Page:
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Why Many New Industries are Adopting Rebates

Supply chains face major disruptions, companies are attempting to get costs under control amid a tight labor market and economic uncertainty, and consumer demands are more exacting than ever before. Normalcy still hasn’t returned following the chaos the past few years – the COVID-19 pandemic, war in Europe, and a sustained period of high inflation. And while inflation has come down, it remains stubborn even as the effort to arrest it is threatening to cause a global banking crisis.

These are all reasons companies must partner more closely with their trading partners. And key to partnering closely is providing healthy behavioral incentives that ensure all partners are successful. In my work, I’ve seen several incentive types through the years, but the healthiest I’ve seen over the long term, are rebates. And what I’m seeing now validates this – in an expanding array of industries, companies are adopting rebates to strengthen their supply chains and establish more cost-effective relationships with trading partners.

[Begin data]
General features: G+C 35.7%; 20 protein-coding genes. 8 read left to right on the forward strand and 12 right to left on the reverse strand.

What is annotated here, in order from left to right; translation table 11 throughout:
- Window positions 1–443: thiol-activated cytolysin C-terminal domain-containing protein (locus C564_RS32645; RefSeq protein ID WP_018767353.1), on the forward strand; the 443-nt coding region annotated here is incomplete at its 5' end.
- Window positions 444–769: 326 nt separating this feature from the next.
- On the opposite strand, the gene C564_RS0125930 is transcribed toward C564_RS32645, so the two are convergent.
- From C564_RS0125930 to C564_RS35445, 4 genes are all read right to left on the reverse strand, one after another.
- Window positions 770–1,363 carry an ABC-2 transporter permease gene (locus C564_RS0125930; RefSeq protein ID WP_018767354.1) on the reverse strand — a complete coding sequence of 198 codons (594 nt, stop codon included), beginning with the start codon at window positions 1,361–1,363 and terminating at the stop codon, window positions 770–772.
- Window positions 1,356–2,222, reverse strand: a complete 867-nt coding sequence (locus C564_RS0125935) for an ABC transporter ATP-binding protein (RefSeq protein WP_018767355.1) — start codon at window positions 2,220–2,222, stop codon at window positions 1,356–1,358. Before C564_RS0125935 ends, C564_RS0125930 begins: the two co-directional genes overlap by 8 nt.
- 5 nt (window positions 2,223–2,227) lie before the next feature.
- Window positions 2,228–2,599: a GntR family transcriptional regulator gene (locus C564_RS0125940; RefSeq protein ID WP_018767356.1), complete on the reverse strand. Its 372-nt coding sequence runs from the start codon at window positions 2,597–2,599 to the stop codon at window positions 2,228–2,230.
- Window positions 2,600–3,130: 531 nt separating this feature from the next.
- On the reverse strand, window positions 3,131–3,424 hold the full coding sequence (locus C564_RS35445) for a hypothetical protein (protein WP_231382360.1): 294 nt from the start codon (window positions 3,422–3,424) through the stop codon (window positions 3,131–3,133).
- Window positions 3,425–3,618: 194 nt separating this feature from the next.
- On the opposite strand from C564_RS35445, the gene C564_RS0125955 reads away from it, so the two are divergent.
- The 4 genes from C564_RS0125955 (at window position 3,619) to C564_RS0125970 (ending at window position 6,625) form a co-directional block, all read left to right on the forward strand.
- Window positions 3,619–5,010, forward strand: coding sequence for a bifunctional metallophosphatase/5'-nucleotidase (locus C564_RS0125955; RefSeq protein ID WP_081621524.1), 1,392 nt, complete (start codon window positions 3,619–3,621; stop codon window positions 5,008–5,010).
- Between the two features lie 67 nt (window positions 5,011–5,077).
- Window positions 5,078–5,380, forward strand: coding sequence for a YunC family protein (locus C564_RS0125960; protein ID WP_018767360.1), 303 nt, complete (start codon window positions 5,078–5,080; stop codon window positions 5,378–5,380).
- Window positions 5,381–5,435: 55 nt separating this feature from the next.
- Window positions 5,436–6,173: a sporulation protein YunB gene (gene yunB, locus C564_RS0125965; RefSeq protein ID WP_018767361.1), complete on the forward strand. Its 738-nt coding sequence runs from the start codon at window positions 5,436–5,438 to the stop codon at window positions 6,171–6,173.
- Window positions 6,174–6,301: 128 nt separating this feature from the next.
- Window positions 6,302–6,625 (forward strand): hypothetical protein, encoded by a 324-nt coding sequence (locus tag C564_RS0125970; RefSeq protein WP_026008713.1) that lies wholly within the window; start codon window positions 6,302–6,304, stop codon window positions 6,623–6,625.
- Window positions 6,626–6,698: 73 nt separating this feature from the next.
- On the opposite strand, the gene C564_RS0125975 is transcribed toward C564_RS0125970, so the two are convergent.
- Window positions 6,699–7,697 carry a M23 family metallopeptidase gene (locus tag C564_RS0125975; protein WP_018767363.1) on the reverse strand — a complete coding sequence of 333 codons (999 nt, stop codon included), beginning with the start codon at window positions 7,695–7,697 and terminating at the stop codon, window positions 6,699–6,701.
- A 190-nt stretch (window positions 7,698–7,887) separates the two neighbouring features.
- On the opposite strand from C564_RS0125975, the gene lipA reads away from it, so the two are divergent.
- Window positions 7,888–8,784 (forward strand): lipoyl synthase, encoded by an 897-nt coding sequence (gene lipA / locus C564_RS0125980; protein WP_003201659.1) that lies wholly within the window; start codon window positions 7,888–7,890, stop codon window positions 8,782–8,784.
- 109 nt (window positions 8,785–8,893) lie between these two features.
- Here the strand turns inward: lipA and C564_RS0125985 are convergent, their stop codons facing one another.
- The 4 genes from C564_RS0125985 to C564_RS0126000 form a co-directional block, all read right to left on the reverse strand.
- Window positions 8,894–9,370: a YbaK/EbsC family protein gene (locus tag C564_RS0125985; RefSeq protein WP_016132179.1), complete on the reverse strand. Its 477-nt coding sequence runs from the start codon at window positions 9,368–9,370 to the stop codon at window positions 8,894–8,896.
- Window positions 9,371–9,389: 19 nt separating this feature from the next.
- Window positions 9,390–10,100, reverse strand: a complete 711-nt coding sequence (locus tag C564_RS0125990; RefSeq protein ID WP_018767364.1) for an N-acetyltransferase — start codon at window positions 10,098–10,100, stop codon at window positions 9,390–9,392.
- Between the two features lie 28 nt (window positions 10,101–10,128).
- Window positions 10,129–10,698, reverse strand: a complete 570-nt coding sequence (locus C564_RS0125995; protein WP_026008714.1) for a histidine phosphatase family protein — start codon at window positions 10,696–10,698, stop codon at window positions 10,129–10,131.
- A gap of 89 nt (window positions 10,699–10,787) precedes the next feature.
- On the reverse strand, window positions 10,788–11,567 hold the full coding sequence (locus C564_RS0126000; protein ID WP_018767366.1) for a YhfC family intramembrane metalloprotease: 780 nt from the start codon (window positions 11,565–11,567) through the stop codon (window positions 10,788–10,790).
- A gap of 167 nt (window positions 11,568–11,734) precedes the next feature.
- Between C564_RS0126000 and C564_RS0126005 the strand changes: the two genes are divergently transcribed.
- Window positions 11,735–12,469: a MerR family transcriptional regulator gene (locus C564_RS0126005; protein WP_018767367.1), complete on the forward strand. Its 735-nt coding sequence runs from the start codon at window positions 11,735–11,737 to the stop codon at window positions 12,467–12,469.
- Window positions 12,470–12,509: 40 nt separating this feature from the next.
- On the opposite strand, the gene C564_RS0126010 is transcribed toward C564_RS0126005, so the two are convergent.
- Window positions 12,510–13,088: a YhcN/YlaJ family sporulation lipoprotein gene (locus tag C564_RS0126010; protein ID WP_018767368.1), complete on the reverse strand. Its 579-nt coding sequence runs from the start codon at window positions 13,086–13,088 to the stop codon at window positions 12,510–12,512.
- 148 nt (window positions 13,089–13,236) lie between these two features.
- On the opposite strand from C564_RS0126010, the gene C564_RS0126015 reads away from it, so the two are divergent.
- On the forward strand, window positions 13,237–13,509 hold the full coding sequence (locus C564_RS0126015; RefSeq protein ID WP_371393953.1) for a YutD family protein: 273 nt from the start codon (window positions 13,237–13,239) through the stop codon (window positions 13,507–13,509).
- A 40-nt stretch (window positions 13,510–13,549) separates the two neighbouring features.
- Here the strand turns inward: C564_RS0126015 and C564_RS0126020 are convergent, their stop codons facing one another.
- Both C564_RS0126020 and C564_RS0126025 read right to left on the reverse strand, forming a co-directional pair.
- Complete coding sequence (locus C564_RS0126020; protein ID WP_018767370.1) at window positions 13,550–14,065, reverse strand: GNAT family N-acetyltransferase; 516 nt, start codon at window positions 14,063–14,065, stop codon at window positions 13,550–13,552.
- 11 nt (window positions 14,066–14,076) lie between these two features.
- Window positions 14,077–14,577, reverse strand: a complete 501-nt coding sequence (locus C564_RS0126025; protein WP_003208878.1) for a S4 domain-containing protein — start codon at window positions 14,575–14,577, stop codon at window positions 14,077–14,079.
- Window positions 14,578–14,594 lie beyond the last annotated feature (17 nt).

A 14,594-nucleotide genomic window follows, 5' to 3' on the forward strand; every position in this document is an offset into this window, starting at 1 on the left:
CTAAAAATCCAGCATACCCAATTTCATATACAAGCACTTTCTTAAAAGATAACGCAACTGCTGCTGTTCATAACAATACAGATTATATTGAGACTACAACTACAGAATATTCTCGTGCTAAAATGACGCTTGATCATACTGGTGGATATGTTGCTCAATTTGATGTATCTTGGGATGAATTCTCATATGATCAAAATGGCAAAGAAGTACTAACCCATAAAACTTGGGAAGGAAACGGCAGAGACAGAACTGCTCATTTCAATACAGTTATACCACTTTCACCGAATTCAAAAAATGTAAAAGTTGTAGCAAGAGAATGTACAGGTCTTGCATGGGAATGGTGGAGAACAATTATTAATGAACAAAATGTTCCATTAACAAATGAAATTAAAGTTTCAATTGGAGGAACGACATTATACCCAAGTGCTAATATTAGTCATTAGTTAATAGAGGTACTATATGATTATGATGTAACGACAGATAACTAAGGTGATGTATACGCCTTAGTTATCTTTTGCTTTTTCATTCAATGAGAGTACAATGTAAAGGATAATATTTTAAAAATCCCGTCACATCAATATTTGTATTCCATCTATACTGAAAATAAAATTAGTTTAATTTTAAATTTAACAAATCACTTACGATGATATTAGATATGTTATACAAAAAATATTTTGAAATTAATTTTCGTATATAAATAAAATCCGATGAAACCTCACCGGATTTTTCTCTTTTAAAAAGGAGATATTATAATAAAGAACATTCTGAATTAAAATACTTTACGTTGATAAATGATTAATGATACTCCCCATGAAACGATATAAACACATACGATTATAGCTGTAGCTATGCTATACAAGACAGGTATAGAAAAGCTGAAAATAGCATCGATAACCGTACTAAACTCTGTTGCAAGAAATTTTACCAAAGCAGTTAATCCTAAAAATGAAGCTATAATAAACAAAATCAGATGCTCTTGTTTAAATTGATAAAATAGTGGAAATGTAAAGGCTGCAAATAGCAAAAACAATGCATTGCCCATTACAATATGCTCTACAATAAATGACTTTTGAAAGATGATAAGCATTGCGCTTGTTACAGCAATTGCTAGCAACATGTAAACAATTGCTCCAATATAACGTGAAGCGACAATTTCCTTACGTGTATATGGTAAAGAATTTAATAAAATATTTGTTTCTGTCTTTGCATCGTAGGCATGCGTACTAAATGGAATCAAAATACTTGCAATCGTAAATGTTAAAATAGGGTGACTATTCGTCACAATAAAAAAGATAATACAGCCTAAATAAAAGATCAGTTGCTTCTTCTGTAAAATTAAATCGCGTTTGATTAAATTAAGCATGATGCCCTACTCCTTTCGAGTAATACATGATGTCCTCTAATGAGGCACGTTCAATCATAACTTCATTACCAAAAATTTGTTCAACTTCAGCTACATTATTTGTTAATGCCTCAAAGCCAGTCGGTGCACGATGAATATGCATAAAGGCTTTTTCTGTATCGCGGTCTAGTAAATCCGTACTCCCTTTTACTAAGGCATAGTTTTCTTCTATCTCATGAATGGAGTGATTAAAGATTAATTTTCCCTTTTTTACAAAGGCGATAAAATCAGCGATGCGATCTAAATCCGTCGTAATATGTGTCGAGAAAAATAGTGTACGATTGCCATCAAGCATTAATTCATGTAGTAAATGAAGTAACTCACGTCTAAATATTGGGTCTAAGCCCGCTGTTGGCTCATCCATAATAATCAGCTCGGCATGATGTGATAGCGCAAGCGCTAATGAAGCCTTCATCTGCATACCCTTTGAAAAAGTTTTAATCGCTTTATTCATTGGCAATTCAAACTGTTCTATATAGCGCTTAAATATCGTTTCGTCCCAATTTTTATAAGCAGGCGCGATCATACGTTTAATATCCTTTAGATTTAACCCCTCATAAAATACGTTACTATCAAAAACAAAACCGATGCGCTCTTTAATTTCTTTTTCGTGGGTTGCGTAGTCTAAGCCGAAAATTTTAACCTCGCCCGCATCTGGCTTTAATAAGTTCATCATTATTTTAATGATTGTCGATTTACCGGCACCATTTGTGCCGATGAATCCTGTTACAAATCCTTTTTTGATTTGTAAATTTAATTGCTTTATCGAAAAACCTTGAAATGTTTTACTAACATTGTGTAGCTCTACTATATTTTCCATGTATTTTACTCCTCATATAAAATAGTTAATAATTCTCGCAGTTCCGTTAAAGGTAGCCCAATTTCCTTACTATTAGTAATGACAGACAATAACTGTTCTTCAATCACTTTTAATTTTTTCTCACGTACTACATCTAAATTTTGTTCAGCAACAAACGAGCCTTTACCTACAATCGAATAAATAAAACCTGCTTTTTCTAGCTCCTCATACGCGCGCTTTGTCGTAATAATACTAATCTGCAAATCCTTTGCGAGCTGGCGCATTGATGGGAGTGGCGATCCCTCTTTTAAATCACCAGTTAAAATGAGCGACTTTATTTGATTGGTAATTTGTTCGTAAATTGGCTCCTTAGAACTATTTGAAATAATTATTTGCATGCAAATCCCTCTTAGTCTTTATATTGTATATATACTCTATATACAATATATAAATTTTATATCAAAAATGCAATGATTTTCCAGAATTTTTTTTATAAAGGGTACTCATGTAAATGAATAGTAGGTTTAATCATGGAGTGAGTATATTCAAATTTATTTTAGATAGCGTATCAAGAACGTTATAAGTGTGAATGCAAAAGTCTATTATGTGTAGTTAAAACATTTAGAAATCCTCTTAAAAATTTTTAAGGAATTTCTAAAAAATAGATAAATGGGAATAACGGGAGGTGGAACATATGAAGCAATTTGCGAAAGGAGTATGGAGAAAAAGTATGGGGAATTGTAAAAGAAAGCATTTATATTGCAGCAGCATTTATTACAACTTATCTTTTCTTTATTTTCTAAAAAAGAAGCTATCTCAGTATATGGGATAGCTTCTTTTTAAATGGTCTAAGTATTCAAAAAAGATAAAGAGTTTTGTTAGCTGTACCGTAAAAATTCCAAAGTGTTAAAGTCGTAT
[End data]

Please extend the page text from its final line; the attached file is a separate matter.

Rebates are versatile financial tools that enable partners to set goals and incentivize achievement. When designed properly, they optimize financial outcomes like improving margins and profits for partners, and bolster relationships between trading partners. By fulfilling on the incentives when goals are met (such as an increase in the sales of a specific product), rebates give companies the tools they need to customize their business strategies, incentivize the maintenance of healthy long-term partnerships, and adapt rapidly to shifting market conditions.

Rebates allow trading partners to build more strategic relationships, drive revenue while protecting margins, and maintain market share even in tumultuous economic conditions. This is why we will continue to see an emphasis on rebate management across a widening range of companies and industries.

How rebates improve trading partnerships